I love this question! I think it is so important for teachers to use and explore both tools in practice, to ensure they are providing the highest quality instruction for their DLLs. Most teachers are probably more familiar with the CLASS, given how often it is used for monitoring purposes in many quality rating improvement systems. I think the CLASS can be used as a base to help build their knowledge about what it does and does not measure, when it comes to supporting DLLs. A worthwhile activity could be for teachers to engage in a crosswalk activity to examine how the two tools overlap, and what is unique to both. This could help them see and reflect on what they may already be doing to support DLLs, and where they may need additional support. I would encourage teachers to engage with their teaching teams, and coaches, if possible, and reflect on how they are incorporating high quality practices, from both general and DLL-specific perspectives. In fact, the developers of the CASEBA at National Institute for Early Education Research (NIEER), also have a complementary tool to the CASEBA called the Self-Evaluation of Supports for Emergent Bilingual Acquisition (SESEBA). Teachers and instructional leaders could consider using this tool to explore how to incorporate aspects of DLL-specific classroom quality in their own practice.
I am currently a researcher at American Institutes for Research. In this role, I am lucky to have the opportunity to continue pursuing DLL work, and am currently working on the F5 California DLL Pilot Study and analyzing a ton of data around instructional practices, professional development, and family engagement for DLLs from a variety of language backgrounds. I also recently helped lead some interesting work on the impact of COVID-19 on DLLs in California; see our two Briefs: California’s Early Learning System and its DLLs During the COVID-19 Pandemic and Supporting Child Care Providers and the DLLs they Serve During the COVID-19 Crisis.
In general, I think future DLL research needs to move towards how to support teachers in multilingual and super diverse settings. The children in my study were all Spanish-speakers, and tended to be in classrooms where Spanish was the only language other than English spoken. But many teachers out there, especially in California, have children from more than three language backgrounds in their classrooms (see here for a brief report on the landscape of early learning programs in California). This language diversity within the classroom has direct implications for how teachers support DLLs of different language backgrounds, and what they can do (or not do) based on if they speak the language of the DLLs they serve. It also has implications for how quality of instructional practice is measured in these super diverse classrooms—teachers may actually provide unique experiences (and therefore, potentially different levels of instructional quality) based on the language background of the DLLs in their classrooms. This is all very complex work, and there is much to do, but we are steadily moving in the right direction, as bilingualism continues to be valued more and more. It is an exciting time to be in this field!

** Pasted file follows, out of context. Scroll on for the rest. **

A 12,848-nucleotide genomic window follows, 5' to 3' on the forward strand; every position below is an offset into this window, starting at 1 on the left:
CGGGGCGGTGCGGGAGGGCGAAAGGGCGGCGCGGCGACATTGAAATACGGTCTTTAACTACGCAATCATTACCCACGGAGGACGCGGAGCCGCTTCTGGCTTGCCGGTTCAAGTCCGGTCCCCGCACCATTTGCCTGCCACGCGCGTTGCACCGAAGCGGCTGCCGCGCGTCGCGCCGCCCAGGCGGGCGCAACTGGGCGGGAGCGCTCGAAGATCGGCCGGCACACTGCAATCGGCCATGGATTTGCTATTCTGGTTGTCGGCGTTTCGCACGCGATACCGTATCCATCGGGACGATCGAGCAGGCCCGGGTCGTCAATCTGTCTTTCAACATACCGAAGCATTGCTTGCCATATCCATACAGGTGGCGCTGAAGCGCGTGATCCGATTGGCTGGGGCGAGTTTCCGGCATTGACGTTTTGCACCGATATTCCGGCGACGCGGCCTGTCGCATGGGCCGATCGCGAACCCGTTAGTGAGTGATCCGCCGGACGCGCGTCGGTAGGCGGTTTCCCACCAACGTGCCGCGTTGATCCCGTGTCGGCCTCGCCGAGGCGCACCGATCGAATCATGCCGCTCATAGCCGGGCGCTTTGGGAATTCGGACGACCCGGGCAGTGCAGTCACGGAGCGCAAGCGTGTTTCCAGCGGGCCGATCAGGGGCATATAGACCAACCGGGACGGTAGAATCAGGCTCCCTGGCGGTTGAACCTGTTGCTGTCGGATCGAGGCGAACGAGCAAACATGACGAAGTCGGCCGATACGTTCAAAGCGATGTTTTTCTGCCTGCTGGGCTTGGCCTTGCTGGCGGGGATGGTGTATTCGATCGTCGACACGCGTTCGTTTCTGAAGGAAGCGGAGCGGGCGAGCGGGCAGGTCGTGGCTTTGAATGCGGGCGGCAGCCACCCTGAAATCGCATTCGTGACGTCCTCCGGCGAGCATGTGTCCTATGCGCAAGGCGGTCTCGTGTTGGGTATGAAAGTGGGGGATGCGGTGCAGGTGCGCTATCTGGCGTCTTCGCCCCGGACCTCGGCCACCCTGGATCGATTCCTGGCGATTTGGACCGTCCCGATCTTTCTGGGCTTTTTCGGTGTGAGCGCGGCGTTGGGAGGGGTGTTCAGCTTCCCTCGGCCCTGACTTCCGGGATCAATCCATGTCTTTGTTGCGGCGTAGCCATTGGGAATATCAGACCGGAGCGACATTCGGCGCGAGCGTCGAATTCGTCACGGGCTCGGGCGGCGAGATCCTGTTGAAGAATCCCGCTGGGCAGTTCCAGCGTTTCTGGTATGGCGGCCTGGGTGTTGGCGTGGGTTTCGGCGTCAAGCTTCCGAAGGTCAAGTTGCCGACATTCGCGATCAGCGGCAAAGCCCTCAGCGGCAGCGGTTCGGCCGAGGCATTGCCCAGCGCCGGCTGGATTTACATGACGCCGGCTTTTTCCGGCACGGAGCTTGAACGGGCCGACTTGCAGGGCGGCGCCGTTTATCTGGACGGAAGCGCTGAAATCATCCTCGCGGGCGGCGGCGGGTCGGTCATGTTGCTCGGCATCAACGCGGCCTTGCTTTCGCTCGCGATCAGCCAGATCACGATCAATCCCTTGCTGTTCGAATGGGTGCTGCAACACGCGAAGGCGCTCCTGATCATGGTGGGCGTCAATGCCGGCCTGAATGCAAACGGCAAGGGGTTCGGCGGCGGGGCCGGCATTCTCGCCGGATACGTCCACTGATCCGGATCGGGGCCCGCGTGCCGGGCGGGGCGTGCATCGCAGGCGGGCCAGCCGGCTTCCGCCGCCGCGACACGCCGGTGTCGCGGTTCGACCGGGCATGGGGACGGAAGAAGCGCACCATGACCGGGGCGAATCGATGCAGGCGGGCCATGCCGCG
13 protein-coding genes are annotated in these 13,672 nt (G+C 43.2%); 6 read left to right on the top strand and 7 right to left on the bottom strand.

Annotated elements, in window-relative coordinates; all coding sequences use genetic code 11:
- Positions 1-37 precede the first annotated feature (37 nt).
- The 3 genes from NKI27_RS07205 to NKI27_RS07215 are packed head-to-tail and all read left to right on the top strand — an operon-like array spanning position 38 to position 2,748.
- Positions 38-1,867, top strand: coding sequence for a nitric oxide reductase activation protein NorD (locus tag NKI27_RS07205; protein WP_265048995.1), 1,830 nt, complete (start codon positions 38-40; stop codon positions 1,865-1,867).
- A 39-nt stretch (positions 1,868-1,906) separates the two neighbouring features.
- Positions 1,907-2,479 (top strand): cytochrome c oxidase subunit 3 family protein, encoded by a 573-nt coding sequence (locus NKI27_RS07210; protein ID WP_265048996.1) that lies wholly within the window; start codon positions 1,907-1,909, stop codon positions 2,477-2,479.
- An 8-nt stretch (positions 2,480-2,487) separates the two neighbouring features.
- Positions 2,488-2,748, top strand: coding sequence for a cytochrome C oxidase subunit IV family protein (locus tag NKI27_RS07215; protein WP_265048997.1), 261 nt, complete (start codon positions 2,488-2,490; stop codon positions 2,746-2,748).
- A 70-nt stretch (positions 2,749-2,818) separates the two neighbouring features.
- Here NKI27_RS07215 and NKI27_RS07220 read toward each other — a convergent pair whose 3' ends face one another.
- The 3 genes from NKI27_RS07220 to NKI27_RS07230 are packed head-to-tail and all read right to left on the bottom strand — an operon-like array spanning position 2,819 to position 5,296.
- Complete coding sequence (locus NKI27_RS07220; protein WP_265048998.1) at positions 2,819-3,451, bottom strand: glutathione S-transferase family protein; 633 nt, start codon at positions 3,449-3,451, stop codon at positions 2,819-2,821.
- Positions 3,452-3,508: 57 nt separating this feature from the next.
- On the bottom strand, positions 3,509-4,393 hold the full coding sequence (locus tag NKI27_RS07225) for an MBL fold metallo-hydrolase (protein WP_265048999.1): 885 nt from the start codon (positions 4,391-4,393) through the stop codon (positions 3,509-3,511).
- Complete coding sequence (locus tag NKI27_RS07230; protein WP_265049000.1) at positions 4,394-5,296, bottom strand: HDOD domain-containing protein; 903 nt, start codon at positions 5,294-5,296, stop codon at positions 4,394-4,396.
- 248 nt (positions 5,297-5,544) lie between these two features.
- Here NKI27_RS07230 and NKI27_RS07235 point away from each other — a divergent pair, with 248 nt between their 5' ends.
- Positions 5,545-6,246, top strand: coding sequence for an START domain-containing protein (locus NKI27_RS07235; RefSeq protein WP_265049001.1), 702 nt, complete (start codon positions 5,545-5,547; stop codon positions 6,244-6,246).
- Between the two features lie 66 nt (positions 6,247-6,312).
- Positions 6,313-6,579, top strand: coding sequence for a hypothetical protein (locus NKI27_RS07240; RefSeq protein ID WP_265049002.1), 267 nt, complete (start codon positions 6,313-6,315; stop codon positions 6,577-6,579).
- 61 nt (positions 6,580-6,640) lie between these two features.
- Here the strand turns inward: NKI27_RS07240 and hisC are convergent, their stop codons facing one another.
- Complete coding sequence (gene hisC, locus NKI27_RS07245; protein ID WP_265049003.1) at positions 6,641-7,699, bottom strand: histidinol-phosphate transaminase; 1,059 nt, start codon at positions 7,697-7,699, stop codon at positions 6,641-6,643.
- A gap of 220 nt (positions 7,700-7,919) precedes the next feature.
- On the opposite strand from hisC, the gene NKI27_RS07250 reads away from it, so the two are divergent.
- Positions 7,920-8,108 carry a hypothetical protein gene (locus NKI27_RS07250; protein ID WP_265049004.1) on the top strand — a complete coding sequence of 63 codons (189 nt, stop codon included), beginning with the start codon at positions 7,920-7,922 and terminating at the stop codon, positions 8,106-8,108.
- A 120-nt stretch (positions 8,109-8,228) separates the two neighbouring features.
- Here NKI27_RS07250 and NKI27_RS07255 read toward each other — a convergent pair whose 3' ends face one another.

Citation White, L. J, Fernandez, V. A., & Greenfield, D. B. (2020). Assessing classroom quality for Latino dual language learners in Head Start: DLL-Specific and general teacher-child interaction perspectives. Early Education and Development, 31(4). 599-627.
How have children’s social and emotional needs changed this year?
That’s one of the major concerns Teachstone has been hearing from leaders and educators across the country. Even before the pandemic, teachers in early childhood settings, elementary school, and beyond had increasingly been paying attention to children’s self-regulation, social skills, and other emotional needs. With so much turmoil and loss, what has shifted? How can educators prepare to support children? And...how can leaders prepare to support their teaching staff?
To tackle these questions, we brought together Amanda Alexander, VP of Policy and Partnership Development at Teachstone; Bridget Hamre, Co-Founder and CEO at Teachstone; Gene Pinkard, Aspen Institute Director of Practice and Leadership; and Bloodine Barthelus, Director of Practice Innovations at CASEL. Our experts shared the principles they think are most important for social-emotional learning, the challenges they’re anticipating, and how thoughtful instructional leaders are rolling out new social-emotional initiatives.
The time has come for hard conversations.
That’s the feedback we have been receiving from educators across the country. There are plenty of tough conversations educators are trained, taught, or feel equipped to handle with children and families - gently bringing up a developmental concern, facilitating a disagreement between students, or explaining what happened with the classroom goldfish are all part of a day in the life. But in the last year, since the killing of George Floyd and other Black people at the hands of police, educators are increasingly asking for help in communicating more comfortably with young children about diversity and difference.
We’re still soaking up the wisdom shared by our many, many excellent speakers at the spring 2021 InterAct Summit. From its inception, Teachstone has been an organization based in research. Because the CLASS is reliable and valid, teachers and programs trust it to give meaningful, accurate, and actionable information. To learn more about the current work being done in the field, we invited co-founder Bob Pianta to give an update on new research findings.